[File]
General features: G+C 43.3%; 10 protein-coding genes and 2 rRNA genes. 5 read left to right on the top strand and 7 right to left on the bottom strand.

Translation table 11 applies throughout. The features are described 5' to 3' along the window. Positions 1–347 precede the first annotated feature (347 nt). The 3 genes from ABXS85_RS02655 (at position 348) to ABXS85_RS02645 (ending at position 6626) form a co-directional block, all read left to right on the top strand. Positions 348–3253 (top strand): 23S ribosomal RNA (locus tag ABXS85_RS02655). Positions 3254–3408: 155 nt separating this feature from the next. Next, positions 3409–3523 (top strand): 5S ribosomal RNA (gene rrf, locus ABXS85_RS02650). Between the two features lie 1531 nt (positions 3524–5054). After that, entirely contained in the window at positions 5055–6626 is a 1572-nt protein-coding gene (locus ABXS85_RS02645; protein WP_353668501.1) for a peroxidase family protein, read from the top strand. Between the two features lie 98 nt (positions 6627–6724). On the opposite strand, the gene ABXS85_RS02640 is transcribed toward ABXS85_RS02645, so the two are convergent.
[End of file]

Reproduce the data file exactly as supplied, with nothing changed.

General features: G+C 43.3%; 10 protein-coding genes and 2 rRNA genes. 5 read left to right on the top strand and 7 right to left on the bottom strand.

Translation table 11 applies throughout. The features are described 5' to 3' along the window. Positions 1–347 precede the first annotated feature (347 nt). The 3 genes from ABXS85_RS02655 (at position 348) to ABXS85_RS02645 (ending at position 6626) form a co-directional block, all read left to right on the top strand. Positions 348–3253 (top strand): 23S ribosomal RNA (locus tag ABXS85_RS02655). Positions 3254–3408: 155 nt separating this feature from the next. Next, positions 3409–3523 (top strand): 5S ribosomal RNA (gene rrf, locus ABXS85_RS02650). Between the two features lie 1531 nt (positions 3524–5054). After that, entirely contained in the window at positions 5055–6626 is a 1572-nt protein-coding gene (locus ABXS85_RS02645; protein WP_353668501.1) for a peroxidase family protein, read from the top strand. Between the two features lie 98 nt (positions 6627–6724). On the opposite strand, the gene ABXS85_RS02640 is transcribed toward ABXS85_RS02645, so the two are convergent.